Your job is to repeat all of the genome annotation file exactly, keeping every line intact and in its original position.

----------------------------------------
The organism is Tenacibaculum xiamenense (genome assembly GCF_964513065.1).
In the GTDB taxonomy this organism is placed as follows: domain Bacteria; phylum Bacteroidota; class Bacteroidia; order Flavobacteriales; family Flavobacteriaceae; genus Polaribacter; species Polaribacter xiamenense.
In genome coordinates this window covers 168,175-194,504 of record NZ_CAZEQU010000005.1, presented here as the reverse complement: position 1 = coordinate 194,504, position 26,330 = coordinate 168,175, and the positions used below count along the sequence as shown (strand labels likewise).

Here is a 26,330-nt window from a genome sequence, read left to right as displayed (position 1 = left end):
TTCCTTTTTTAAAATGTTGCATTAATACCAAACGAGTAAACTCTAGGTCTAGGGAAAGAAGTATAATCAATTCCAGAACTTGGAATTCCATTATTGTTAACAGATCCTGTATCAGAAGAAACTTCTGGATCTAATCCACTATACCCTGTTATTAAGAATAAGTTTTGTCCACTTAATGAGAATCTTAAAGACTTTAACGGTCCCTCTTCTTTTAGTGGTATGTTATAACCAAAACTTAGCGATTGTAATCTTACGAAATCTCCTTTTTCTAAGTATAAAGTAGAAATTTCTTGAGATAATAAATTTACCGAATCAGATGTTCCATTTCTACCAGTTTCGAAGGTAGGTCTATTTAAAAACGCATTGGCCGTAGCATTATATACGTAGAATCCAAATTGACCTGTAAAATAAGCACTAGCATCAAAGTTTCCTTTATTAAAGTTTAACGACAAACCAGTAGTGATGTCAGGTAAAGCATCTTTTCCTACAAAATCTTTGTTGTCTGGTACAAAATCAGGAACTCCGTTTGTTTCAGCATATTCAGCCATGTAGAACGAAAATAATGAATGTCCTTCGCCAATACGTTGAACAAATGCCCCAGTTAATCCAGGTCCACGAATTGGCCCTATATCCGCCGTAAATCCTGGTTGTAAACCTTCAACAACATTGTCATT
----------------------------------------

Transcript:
The organism is Tenacibaculum xiamenense (genome assembly GCF_964513065.1).
In the GTDB taxonomy this organism is placed as follows: domain Bacteria; phylum Bacteroidota; class Bacteroidia; order Flavobacteriales; family Flavobacteriaceae; genus Polaribacter; species Polaribacter xiamenense.
In genome coordinates this window covers 168,175-194,504 of record NZ_CAZEQU010000005.1, presented here as the reverse complement: position 1 = coordinate 194,504, position 26,330 = coordinate 168,175, and the positions used below count along the sequence as shown (strand labels likewise).

Here is a 26,330-nt window from a genome sequence, read left to right as displayed (position 1 = left end):
TTCCTTTTTTAAAATGTTGCATTAATACCAAACGAGTAAACTCTAGGTCTAGGGAAAGAAGTATAATCAATTCCAGAACTTGGAATTCCATTATTGTTAACAGATCCTGTATCAGAAGAAACTTCTGGATCTAATCCACTATACCCTGTTATTAAGAATAAGTTTTGTCCACTTAATGAGAATCTTAAAGACTTTAACGGTCCCTCTTCTTTTAGTGGTATGTTATAACCAAAACTTAGCGATTGTAATCTTACGAAATCTCCTTTTTCTAAGTATAAAGTAGAAATTTCTTGAGATAATAAATTTACCGAATCAGATGTTCCATTTCTACCAGTTTCGAAGGTAGGTCTATTTAAAAACGCATTGGCCGTAGCATTATATACGTAGAATCCAAATTGACCTGTAAAATAAGCACTAGCATCAAAGTTTCCTTTATTAAAGTTTAACGACAAACCAGTAGTGATGTCAGGTAAAGCATCTTTTCCTACAAAATCTTTGTTGTCTGGTACAAAATCAGGAACTCCGTTTGTTTCAGCATATTCAGCCATGTAGAACGAAAATAATGAATGTCCTTCGCCAATACGTTGAACAAATGCCCCAGTTAATCCAGGTCCACGAATTGGCCCTATATCCGCCGTAAATCCTGGTTGTAAACCTTCAACAACATTGTCATT